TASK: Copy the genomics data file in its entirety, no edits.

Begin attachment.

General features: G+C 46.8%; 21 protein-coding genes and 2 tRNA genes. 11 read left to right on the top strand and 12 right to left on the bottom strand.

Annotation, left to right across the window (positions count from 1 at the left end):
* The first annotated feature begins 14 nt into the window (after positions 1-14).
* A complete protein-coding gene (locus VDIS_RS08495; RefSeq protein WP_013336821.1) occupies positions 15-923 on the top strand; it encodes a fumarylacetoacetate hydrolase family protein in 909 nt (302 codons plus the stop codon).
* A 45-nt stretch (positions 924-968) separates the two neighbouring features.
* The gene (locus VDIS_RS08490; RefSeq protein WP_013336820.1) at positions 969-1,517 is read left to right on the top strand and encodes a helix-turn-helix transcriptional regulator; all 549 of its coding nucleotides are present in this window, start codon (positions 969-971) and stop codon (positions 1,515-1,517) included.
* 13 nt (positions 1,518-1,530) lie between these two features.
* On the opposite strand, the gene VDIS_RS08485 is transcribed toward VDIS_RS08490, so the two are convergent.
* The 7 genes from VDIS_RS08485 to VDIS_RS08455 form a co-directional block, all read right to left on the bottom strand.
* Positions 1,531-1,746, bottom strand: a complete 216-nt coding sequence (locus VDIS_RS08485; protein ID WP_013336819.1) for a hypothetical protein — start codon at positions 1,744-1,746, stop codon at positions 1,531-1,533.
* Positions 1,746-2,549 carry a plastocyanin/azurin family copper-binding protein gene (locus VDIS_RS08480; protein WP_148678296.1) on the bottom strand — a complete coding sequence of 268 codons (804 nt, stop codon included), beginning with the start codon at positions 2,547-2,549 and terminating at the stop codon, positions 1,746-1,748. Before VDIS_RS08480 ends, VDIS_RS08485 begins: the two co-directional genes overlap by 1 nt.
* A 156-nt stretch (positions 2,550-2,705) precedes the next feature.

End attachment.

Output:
General features: G+C 46.8%; 21 protein-coding genes and 2 tRNA genes. 11 read left to right on the top strand and 12 right to left on the bottom strand.

Annotation, left to right across the window (positions count from 1 at the left end):
* The first annotated feature begins 14 nt into the window (after positions 1-14).
* A complete protein-coding gene (locus VDIS_RS08495; RefSeq protein WP_013336821.1) occupies positions 15-923 on the top strand; it encodes a fumarylacetoacetate hydrolase family protein in 909 nt (302 codons plus the stop codon).
* A 45-nt stretch (positions 924-968) separates the two neighbouring features.
* The gene (locus VDIS_RS08490; RefSeq protein WP_013336820.1) at positions 969-1,517 is read left to right on the top strand and encodes a helix-turn-helix transcriptional regulator; all 549 of its coding nucleotides are present in this window, start codon (positions 969-971) and stop codon (positions 1,515-1,517) included.
* 13 nt (positions 1,518-1,530) lie between these two features.
* On the opposite strand, the gene VDIS_RS08485 is transcribed toward VDIS_RS08490, so the two are convergent.
* The 7 genes from VDIS_RS08485 to VDIS_RS08455 form a co-directional block, all read right to left on the bottom strand.
* Positions 1,531-1,746, bottom strand: a complete 216-nt coding sequence (locus VDIS_RS08485; protein ID WP_013336819.1) for a hypothetical protein — start codon at positions 1,744-1,746, stop codon at positions 1,531-1,533.
* Positions 1,746-2,549 carry a plastocyanin/azurin family copper-binding protein gene (locus VDIS_RS08480; protein WP_148678296.1) on the bottom strand — a complete coding sequence of 268 codons (804 nt, stop codon included), beginning with the start codon at positions 2,547-2,549 and terminating at the stop codon, positions 1,746-1,748. Before VDIS_RS08480 ends, VDIS_RS08485 begins: the two co-directional genes overlap by 1 nt.
* A 156-nt stretch (positions 2,550-2,705) precedes the next feature.